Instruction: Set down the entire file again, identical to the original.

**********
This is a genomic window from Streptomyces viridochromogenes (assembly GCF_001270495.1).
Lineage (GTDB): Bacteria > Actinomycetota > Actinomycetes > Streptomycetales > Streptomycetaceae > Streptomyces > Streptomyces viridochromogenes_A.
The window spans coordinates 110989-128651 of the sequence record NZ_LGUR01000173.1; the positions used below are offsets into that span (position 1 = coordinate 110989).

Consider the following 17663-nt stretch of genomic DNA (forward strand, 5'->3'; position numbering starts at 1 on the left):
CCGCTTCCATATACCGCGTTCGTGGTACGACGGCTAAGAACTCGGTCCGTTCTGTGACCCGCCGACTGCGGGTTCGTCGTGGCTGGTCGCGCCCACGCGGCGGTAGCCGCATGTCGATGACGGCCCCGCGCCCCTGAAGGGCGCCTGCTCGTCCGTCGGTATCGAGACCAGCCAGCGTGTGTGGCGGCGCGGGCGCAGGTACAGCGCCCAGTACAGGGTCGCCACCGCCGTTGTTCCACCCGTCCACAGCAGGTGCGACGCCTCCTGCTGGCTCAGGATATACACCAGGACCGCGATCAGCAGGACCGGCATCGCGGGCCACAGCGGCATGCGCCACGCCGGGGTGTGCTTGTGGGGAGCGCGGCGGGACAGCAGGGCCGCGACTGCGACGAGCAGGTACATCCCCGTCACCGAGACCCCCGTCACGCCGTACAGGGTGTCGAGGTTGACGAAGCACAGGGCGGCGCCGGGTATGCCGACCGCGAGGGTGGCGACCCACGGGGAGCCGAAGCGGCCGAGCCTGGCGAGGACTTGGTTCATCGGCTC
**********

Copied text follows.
This is a genomic window from Streptomyces viridochromogenes (assembly GCF_001270495.1).
Lineage (GTDB): Bacteria > Actinomycetota > Actinomycetes > Streptomycetales > Streptomycetaceae > Streptomyces > Streptomyces viridochromogenes_A.
The window spans coordinates 110989-128651 of the sequence record NZ_LGUR01000173.1; the positions used below are offsets into that span (position 1 = coordinate 110989).

Consider the following 17663-nt stretch of genomic DNA (forward strand, 5'->3'; position numbering starts at 1 on the left):
CCGCTTCCATATACCGCGTTCGTGGTACGACGGCTAAGAACTCGGTCCGTTCTGTGACCCGCCGACTGCGGGTTCGTCGTGGCTGGTCGCGCCCACGCGGCGGTAGCCGCATGTCGATGACGGCCCCGCGCCCCTGAAGGGCGCCTGCTCGTCCGTCGGTATCGAGACCAGCCAGCGTGTGTGGCGGCGCGGGCGCAGGTACAGCGCCCAGTACAGGGTCGCCACCGCCGTTGTTCCACCCGTCCACAGCAGGTGCGACGCCTCCTGCTGGCTCAGGATATACACCAGGACCGCGATCAGCAGGACCGGCATCGCGGGCCACAGCGGCATGCGCCACGCCGGGGTGTGCTTGTGGGGAGCGCGGCGGGACAGCAGGGCCGCGACTGCGACGAGCAGGTACATCCCCGTCACCGAGACCCCCGTCACGCCGTACAGGGTGTCGAGGTTGACGAAGCACAGGGCGGCGCCGGGTATGCCGACCGCGAGGGTGGCGACCCACGGGGAGCCGAAGCGGCCGAGCCTGGCGAGGACTTGGTTCATCGGCTC